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The 1968 Half Dollar was a Kennedy Half Dollar. It’s an interesting year because it’s smack in the middle of the transition from silver coins to cupronickel ones. It also perked people up because mint marks had reappeared after three years. Let’s check the 1968 Half Dollar Value.
1968 Half Dollar Value Chart
|Coin||Poor PO 1||Extremely Fine EF/XF 55||About Uncirculated AU 58+||Mint State MS 60||Mint State MS 65||Mint State MS 67||Proof PR/PF 70 DCAM|
|1968-D Half Dollar Business Strike||$25||$5||$6||$7||$20||$750||–|
|1968-S Half Dollar Proof Strike||–||–||–||–||–||–||$15,500|
History of the 1968 Kennedy Half Dollar
In the 1960s, silver prices shot up. This made members of the public hoard silver coins. The idea was to melt them and resell the molten metal at market prices, which were now higher than the coin denominations. In other words, the melt value was higher than the face value, so people were stashing coins for profiteering purposes. And this was a problem for the mint.
You see, people required coins for daily use. So the US Mint produced more and more but citizens continued to hide them, costing the mint a lot of money. To solve this problem, they introduced the Johnson Sandwich, named after President Lyndon Johnson. This new metal mix replaced the silver content in coins with a base metal alloy of copper, nickel, and zinc.
But the Half Dollar was the largest circulating coin so they didn’t want to make it in base metal. As a compromise, they reduced the silver content from 90% to 40%. They tried this from 1965 to 1970, but since the Half Dollar remained a hoarding target, the mint gave in and switched to cupronickel in 1971. This means the 1968 Half Dollar was a 40% silver coin.
Also, the coin was fairly fresh, using the JFK design introduced in 1964. This was in honor of John Fitzgerald Kennedy, the 35th US President who had been assassinated late in 1963. So in addition to its precious metal value, the coin is a fan favorite since JFK was – and still is – one of the most beloved US presidents. Let’s find out more about its features and specs.
Features of the 1968 Kennedy Half Dollar
Let’s look at a few technical terms that will help you describe the 1968 Half Dollar. The coin has words called mottos or legends while the image is called the device and the backdrop is known as the field. The thinnest part of the coin is the edge, which can be reeded or smooth depending on the denomination and design. The raised coin border is called a rim or collar.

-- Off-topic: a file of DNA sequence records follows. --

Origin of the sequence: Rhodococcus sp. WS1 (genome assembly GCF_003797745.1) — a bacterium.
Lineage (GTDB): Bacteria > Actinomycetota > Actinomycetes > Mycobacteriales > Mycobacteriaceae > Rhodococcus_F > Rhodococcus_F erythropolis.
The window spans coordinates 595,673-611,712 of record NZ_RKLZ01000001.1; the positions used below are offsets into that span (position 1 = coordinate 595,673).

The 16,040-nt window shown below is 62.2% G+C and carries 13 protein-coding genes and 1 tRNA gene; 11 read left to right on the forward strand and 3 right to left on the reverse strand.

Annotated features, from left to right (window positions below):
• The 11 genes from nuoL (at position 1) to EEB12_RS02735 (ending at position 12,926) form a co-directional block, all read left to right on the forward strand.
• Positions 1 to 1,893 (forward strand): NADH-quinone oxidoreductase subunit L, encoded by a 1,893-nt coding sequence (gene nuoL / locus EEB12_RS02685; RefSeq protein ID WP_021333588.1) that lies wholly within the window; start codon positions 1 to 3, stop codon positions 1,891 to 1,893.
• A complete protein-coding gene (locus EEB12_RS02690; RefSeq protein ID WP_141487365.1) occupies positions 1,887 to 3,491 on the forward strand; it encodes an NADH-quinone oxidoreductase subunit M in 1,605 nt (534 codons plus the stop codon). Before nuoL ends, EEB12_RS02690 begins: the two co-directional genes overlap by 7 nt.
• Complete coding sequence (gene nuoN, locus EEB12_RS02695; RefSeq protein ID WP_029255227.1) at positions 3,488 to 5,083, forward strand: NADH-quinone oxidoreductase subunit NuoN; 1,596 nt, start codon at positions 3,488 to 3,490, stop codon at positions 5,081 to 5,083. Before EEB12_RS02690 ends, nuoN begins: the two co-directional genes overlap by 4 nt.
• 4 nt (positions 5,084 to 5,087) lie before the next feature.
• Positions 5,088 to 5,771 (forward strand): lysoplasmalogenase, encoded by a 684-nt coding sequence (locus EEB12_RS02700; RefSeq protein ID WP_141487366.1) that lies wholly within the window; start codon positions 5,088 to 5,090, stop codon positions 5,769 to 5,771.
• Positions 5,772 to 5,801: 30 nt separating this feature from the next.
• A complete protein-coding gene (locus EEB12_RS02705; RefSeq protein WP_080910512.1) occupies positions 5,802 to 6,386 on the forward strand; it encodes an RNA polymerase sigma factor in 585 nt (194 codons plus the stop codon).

The Obverse of the 1968 Half Dollar
It shows John F. Kennedy facing left. The legend Liberty coils around his head, with BER partly covered by his hair. The motto In God We Trust flanks his neck with In God on the left and We Trust on the right. The date is at the bottom of the coin, with the mint mark above 9 and 6. GR for designer Gilroy Roberts is on the neckline cut-off above the We in We Trust.
The Reverse of the 1968 Half Dollar
It shows the Seal of the US President, which is an eagle holding an olive branch and arrows. It has a shield on its chest and holds a ribbon that says E Pluribus Unum. Above the ribbon are puffs of clouds, rays of sunlight, and stars. FG for designer Frank Gasparro is between the tail and the right leg. The top says United States of America. The bottom says Half Dollar.
Other Features of the 1968 Half Dollar
As we mentioned, the 1968 Half Dollar was Silver Clad, meaning it had a total of 60% copper and 40% silver. The coin measured 30.61mm in diameter (1.205”) and was 2.15mm thick (0.085”). Like all Silver Clad Half Dollars, they weigh 11.5g. Kennedy Half Dollars have 150 reeds. They’re the largest circulating denomination in the US since $1 coins are rarely used.
1968 Half Dollar Value Guides
From 1965 to 1967, Half Dollars didn’t have any mint marks because of the coin shortage. The Mint Director, Eva Adams, believed removing mint marks would discourage collectors and thereby deter hoarders. Then from 1968 to 1970, the Philadelphia Mint didn’t make any Kennedy Half Dollars. So 50-cent coins from those years all had D or S Mint Marks on them.
1968-D Half Dollar Value
In 1968, the Denver Mint produced 246,951,930 Half Dollars for circulation. These 50c coins all had the D Mint Mark. On 21st August 2019, a coin graded MS 67+ sold for $7,500 on eBay though PCGS only sold one for $4,920 in January 2022. They’ve received four coins in this grade so they appraise the price at $5,000 in July 2023. But they estimate MS 68 at $15,000.
That said, coin prices depend on the sales date and rarity, so in July 2023, a PO 1 is evaluated at $25 with only 3 submitted for grading. Meanwhile, a PO 2 was $70 in June 2021 but with 8 coins submitted, their value is down to $8. Further up, PCGS has received more than 60 coins graded MS 67, the third-highest grade so far. That makes their July 2023 value $750.
1968-S Proof Half Dollar Value
Proof coins are slightly different from circulation coins aka business strikes or regular strikes for everyday use. Mirror-like proofs are made with burnished blanks and frosted fields. They have a strong contrast between the image and its background. Coins that show the highest level of distinction are graded as Deep Cameo coins, followed by Cameos and normal proofs.